What do Background Checks in Nevada Cost?

Background checks are relatively affordable across the U.S., but costs vary depending on the area searched and the level of information requested. Searching national records typically costs between $13-60 per person, while searching an individual state’s records like Nevada usually costs between $10 and $30 per person (law enforcement agency Nevada State Police provide reports). County records, which tend to have more accurate and up to date criminal history data, typically cost $16-$25 per person per county checked. You can learn more about the different types of background checks in this article on the topic. 

Which Laws Apply to Nevada Background Checks?

Nevada background checks cannot be used by anyone for any purpose. Due to fair housing protections, the use of credit reports and criminal background checks is restricted. A criminal background check Nevada considers compliant must adhere to federal and Nevada law. 

Title VII of the Civil Rights Act of 1964  

This Act prohibits employment discrimination against job applicants and employees in protected groups. It also applies to people whose background checks show criminal convictions in the sense that employers need to individually determine if the criminal conviction directly impacts the specific role they applied for. 

Senate Bill No. 143 

This bill passed through the Senate in June of 2023 and would make it illegal for Nevada landlords to ask potential tenants about their criminal record or deny them housing because of it. There would still be certain exceptions regarding violent and sexual crimes. 

Expunging Records 

Nevada is different from most states when it comes to expunging records because it doesn’t have an expungement law.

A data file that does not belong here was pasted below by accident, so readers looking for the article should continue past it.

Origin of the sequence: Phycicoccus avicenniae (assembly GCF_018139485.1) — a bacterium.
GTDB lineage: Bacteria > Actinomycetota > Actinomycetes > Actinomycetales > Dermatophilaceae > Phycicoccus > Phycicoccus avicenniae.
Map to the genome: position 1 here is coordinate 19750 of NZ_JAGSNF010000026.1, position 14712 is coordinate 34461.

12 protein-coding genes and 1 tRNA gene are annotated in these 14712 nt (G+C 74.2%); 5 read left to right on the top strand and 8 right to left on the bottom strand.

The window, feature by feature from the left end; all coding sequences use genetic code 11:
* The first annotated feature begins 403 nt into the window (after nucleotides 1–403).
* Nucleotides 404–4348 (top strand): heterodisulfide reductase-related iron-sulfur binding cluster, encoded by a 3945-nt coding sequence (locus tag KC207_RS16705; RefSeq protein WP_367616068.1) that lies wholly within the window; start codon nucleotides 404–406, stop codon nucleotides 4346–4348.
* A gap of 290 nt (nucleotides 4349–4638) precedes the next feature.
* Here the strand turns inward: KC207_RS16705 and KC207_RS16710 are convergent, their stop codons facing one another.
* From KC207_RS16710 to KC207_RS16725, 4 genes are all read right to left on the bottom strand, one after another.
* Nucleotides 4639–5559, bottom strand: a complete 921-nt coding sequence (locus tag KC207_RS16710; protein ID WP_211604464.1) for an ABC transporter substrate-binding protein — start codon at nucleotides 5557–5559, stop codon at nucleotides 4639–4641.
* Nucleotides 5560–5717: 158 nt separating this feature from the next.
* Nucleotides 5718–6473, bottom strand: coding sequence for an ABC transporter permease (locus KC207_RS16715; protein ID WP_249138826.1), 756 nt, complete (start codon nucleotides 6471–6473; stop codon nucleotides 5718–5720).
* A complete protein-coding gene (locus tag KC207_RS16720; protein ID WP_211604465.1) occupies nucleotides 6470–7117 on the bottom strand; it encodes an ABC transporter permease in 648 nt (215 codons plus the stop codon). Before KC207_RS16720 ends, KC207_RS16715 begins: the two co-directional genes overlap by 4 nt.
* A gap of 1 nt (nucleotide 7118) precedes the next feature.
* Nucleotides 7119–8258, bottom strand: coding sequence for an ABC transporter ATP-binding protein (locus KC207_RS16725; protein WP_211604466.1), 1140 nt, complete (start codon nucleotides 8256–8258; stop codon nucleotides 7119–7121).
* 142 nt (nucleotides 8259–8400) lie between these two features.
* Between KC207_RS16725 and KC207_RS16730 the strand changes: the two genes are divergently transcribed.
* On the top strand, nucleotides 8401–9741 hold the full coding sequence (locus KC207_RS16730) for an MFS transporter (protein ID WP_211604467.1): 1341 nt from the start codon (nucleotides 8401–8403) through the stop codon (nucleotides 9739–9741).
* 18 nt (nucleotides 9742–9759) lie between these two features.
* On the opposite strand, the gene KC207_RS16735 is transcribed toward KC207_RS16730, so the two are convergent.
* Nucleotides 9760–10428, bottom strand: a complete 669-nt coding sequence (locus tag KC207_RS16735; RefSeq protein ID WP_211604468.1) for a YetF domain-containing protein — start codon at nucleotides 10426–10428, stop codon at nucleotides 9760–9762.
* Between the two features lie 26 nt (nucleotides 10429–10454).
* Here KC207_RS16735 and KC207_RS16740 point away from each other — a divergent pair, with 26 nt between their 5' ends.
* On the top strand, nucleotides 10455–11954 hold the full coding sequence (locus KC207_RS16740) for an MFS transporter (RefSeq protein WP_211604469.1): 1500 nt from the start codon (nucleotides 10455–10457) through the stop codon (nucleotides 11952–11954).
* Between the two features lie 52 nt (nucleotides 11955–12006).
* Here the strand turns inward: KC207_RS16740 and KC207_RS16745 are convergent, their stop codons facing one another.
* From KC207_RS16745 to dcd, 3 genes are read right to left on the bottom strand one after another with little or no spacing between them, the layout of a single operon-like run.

That said, the law in NRS 179.245 allows people to petition for sealing records following a conviction. Let’s look at more details below: 

  • Class A felonies, residential burglaries, and crimes of violence: Ten years following the person’s discharge from probation or parole or release from incarceration 
  • Class B felonies: Five years 
  • Class E felonies: Two years  
  • Gross misdemeanors: Two years 
  • Other misdemeanors not involving domestic violence: One year 
  • Domestic violence: Seven years 

This law doesn’t apply to those convicted of sex crimes, home invasions with deadly weapons, vehicular homicides, vehicular assaults, and felony DUIs.  

A petition within the criminal justice system doesn’t guarantee approval. The court will hold a hearing to decide and, if approved, sealed records cannot be reported on background checks. 

Credit Checks 

Per NRS 613.570, Nevada employers typically cannot take adverse action against applicants regarding their credit reports. The exceptions to this are as follows: 

  • If the employer is required by state or federal laws, which is relevant for specific industries like financial institutions. 
  • If the employer has reason to believe that the applicant engaged in illegal activity. 
  • If the employer believes information on the credit report is directly related to the specific role. 

Adverse Actions 

If you decide to deny an applicant, it’s critical to know rules and regulations regarding rejecting potential renters. Read this article to review legal reasons for denial and how to abide by the Fair Housing Act. If you deny an applicant based on information in consumer reports, you’ll need to send them an “adverse action” notice. Read more about these notices here. 

Know Nevada Background Check Laws